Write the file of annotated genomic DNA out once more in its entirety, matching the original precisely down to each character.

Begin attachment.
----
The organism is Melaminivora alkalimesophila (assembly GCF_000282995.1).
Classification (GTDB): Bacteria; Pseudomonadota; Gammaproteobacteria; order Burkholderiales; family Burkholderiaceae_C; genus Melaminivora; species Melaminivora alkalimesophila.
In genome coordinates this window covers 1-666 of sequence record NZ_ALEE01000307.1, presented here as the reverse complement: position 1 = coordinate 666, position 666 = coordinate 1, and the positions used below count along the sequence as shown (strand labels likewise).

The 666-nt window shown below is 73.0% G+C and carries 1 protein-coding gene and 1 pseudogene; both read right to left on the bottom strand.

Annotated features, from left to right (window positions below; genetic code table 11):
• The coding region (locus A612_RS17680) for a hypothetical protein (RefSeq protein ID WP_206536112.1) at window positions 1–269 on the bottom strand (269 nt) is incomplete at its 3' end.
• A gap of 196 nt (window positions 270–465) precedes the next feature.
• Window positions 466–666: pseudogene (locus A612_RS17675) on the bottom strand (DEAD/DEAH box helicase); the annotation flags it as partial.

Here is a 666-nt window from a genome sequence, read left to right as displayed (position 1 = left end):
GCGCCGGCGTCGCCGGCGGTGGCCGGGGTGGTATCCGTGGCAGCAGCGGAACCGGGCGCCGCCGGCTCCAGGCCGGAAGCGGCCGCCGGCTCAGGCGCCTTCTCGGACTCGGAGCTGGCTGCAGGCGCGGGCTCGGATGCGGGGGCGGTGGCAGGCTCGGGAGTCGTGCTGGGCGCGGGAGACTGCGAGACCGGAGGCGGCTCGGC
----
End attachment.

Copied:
The organism is Melaminivora alkalimesophila (assembly GCF_000282995.1).
Classification (GTDB): Bacteria; Pseudomonadota; Gammaproteobacteria; order Burkholderiales; family Burkholderiaceae_C; genus Melaminivora; species Melaminivora alkalimesophila.
In genome coordinates this window covers 1-666 of sequence record NZ_ALEE01000307.1, presented here as the reverse complement: position 1 = coordinate 666, position 666 = coordinate 1, and the positions used below count along the sequence as shown (strand labels likewise).

The 666-nt window shown below is 73.0% G+C and carries 1 protein-coding gene and 1 pseudogene; both read right to left on the bottom strand.

Annotated features, from left to right (window positions below; genetic code table 11):
• The coding region (locus A612_RS17680) for a hypothetical protein (RefSeq protein ID WP_206536112.1) at window positions 1–269 on the bottom strand (269 nt) is incomplete at its 3' end.
• A gap of 196 nt (window positions 270–465) precedes the next feature.
• Window positions 466–666: pseudogene (locus A612_RS17675) on the bottom strand (DEAD/DEAH box helicase); the annotation flags it as partial.

Here is a 666-nt window from a genome sequence, read left to right as displayed (position 1 = left end):
GCGCCGGCGTCGCCGGCGGTGGCCGGGGTGGTATCCGTGGCAGCAGCGGAACCGGGCGCCGCCGGCTCCAGGCCGGAAGCGGCCGCCGGCTCAGGCGCCTTCTCGGACTCGGAGCTGGCTGCAGGCGCGGGCTCGGATGCGGGGGCGGTGGCAGGCTCGGGAGTCGTGCTGGGCGCGGGAGACTGCGAGACCGGAGGCGGCTCGGC